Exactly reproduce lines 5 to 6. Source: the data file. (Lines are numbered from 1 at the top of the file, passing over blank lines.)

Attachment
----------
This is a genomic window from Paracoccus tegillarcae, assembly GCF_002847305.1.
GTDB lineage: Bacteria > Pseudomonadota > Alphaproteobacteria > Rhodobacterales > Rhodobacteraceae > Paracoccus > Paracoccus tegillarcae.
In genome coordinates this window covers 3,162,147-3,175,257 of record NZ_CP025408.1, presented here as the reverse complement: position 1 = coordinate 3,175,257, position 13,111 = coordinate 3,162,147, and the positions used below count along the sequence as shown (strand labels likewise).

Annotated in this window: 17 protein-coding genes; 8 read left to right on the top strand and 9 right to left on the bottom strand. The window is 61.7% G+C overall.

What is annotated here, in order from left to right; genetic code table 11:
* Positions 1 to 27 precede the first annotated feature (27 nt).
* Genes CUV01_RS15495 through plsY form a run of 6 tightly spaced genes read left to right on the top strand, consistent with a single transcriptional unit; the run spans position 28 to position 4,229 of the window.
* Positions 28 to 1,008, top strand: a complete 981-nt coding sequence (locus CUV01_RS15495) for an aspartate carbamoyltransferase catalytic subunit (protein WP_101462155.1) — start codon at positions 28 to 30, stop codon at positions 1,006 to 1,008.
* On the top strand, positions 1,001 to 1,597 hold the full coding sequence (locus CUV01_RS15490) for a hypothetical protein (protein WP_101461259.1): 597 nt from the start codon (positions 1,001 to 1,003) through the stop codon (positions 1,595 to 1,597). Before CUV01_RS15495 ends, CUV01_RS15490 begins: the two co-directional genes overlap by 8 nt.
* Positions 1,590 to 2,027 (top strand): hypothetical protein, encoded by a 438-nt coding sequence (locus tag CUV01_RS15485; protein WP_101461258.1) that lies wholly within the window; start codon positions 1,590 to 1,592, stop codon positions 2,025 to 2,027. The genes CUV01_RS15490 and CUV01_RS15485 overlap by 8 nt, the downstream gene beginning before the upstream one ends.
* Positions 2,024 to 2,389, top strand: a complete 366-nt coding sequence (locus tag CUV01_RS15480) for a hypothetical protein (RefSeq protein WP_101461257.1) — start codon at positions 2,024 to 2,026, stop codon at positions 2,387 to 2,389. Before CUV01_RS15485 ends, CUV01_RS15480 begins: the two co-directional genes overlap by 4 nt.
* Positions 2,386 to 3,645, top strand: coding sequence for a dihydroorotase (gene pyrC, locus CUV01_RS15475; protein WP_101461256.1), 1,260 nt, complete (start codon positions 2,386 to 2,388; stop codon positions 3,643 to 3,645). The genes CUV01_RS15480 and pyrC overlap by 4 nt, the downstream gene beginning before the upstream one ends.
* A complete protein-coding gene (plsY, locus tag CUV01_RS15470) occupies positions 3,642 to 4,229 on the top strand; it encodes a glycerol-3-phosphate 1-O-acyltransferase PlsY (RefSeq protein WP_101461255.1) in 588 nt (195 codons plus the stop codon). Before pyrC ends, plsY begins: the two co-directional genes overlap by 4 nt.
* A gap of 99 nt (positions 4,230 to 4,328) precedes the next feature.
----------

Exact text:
What is annotated here, in order from left to right; genetic code table 11:
* Positions 1 to 27 precede the first annotated feature (27 nt).